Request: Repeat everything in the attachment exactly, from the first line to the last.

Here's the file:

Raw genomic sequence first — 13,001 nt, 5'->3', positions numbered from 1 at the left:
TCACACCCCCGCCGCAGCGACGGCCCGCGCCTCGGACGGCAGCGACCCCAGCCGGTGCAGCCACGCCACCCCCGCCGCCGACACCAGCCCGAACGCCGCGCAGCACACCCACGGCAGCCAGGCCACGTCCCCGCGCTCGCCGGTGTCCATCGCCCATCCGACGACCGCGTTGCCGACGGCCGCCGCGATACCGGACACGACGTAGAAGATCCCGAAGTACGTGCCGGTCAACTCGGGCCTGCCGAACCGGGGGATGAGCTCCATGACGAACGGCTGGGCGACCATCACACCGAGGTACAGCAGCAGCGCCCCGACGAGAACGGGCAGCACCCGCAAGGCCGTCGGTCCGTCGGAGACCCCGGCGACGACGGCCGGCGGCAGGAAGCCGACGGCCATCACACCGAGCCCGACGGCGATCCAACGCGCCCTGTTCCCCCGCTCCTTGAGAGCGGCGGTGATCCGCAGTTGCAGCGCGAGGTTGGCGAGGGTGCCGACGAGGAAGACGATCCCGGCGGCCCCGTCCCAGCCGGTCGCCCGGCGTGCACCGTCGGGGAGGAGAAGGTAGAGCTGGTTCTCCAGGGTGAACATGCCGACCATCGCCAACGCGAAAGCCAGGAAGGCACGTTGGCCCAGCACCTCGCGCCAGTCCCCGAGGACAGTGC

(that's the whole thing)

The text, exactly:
Raw genomic sequence first — 13,001 nt, 5'->3', positions numbered from 1 at the left:
TCACACCCCCGCCGCAGCGACGGCCCGCGCCTCGGACGGCAGCGACCCCAGCCGGTGCAGCCACGCCACCCCCGCCGCCGACACCAGCCCGAACGCCGCGCAGCACACCCACGGCAGCCAGGCCACGTCCCCGCGCTCGCCGGTGTCCATCGCCCATCCGACGACCGCGTTGCCGACGGCCGCCGCGATACCGGACACGACGTAGAAGATCCCGAAGTACGTGCCGGTCAACTCGGGCCTGCCGAACCGGGGGATGAGCTCCATGACGAACGGCTGGGCGACCATCACACCGAGGTACAGCAGCAGCGCCCCGACGAGAACGGGCAGCACCCGCAAGGCCGTCGGTCCGTCGGAGACCCCGGCGACGACGGCCGGCGGCAGGAAGCCGACGGCCATCACACCGAGCCCGACGGCGATCCAACGCGCCCTGTTCCCCCGCTCCTTGAGAGCGGCGGTGATCCGCAGTTGCAGCGCGAGGTTGGCGAGGGTGCCGACGAGGAAGACGATCCCGGCGGCCCCGTCCCAGCCGGTCGCCCGGCGTGCACCGTCGGGGAGGAGAAGGTAGAGCTGGTTCTCCAGGGTGAACATGCCGACCATCGCCAACGCGAAAGCCAGGAAGGCACGTTGGCCCAGCACCTCGCGCCAGTCCCCGAGGACAGTGC